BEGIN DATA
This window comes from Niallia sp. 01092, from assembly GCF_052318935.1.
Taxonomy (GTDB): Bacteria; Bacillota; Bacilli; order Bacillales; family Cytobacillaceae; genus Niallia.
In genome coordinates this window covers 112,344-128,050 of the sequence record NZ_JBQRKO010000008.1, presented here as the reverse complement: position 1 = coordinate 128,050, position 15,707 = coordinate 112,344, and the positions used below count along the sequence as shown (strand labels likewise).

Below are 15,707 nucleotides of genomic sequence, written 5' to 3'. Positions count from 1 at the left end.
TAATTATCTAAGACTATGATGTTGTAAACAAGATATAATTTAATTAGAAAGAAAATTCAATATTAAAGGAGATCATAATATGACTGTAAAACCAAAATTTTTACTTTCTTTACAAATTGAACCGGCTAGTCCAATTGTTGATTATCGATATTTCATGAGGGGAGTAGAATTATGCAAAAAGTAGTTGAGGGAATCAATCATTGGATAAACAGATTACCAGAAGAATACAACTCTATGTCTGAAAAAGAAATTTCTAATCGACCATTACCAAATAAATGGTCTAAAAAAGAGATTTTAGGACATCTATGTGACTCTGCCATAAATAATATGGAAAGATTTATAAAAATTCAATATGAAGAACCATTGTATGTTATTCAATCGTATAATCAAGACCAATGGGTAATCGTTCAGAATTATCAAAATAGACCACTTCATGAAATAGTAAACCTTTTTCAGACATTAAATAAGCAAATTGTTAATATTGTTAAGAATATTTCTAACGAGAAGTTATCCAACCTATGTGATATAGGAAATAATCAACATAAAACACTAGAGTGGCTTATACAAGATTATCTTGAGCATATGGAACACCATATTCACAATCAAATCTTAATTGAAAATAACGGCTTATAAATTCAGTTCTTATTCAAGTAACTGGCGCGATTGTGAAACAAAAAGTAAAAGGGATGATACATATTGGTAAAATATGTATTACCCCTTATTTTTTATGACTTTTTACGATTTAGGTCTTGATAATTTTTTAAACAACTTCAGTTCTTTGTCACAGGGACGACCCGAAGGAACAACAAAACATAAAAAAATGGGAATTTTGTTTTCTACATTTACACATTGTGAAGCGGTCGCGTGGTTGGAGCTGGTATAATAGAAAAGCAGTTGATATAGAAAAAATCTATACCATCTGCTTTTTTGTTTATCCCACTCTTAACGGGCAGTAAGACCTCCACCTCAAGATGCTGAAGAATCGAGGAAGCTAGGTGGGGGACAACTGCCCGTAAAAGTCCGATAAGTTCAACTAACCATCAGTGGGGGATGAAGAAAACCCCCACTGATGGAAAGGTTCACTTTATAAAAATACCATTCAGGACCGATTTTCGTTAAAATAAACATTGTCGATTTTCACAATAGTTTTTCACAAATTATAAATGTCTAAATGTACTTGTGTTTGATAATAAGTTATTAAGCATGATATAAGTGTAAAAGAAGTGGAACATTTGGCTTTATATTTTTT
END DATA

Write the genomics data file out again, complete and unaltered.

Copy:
This window comes from Niallia sp. 01092, from assembly GCF_052318935.1.
Taxonomy (GTDB): Bacteria; Bacillota; Bacilli; order Bacillales; family Cytobacillaceae; genus Niallia.
In genome coordinates this window covers 112,344-128,050 of the sequence record NZ_JBQRKO010000008.1, presented here as the reverse complement: position 1 = coordinate 128,050, position 15,707 = coordinate 112,344, and the positions used below count along the sequence as shown (strand labels likewise).

Below are 15,707 nucleotides of genomic sequence, written 5' to 3'. Positions count from 1 at the left end.
TAATTATCTAAGACTATGATGTTGTAAACAAGATATAATTTAATTAGAAAGAAAATTCAATATTAAAGGAGATCATAATATGACTGTAAAACCAAAATTTTTACTTTCTTTACAAATTGAACCGGCTAGTCCAATTGTTGATTATCGATATTTCATGAGGGGAGTAGAATTATGCAAAAAGTAGTTGAGGGAATCAATCATTGGATAAACAGATTACCAGAAGAATACAACTCTATGTCTGAAAAAGAAATTTCTAATCGACCATTACCAAATAAATGGTCTAAAAAAGAGATTTTAGGACATCTATGTGACTCTGCCATAAATAATATGGAAAGATTTATAAAAATTCAATATGAAGAACCATTGTATGTTATTCAATCGTATAATCAAGACCAATGGGTAATCGTTCAGAATTATCAAAATAGACCACTTCATGAAATAGTAAACCTTTTTCAGACATTAAATAAGCAAATTGTTAATATTGTTAAGAATATTTCTAACGAGAAGTTATCCAACCTATGTGATATAGGAAATAATCAACATAAAACACTAGAGTGGCTTATACAAGATTATCTTGAGCATATGGAACACCATATTCACAATCAAATCTTAATTGAAAATAACGGCTTATAAATTCAGTTCTTATTCAAGTAACTGGCGCGATTGTGAAACAAAAAGTAAAAGGGATGATACATATTGGTAAAATATGTATTACCCCTTATTTTTTATGACTTTTTACGATTTAGGTCTTGATAATTTTTTAAACAACTTCAGTTCTTTGTCACAGGGACGACCCGAAGGAACAACAAAACATAAAAAAATGGGAATTTTGTTTTCTACATTTACACATTGTGAAGCGGTCGCGTGGTTGGAGCTGGTATAATAGAAAAGCAGTTGATATAGAAAAAATCTATACCATCTGCTTTTTTGTTTATCCCACTCTTAACGGGCAGTAAGACCTCCACCTCAAGATGCTGAAGAATCGAGGAAGCTAGGTGGGGGACAACTGCCCGTAAAAGTCCGATAAGTTCAACTAACCATCAGTGGGGGATGAAGAAAACCCCCACTGATGGAAAGGTTCACTTTATAAAAATACCATTCAGGACCGATTTTCGTTAAAATAAACATTGTCGATTTTCACAATAGTTTTTCACAAATTATAAATGTCTAAATGTACTTGTGTTTGATAATAAGTTATTAAGCATGATATAAGTGTAAAAGAAGTGGAACATTTGGCTTTATATTTTTT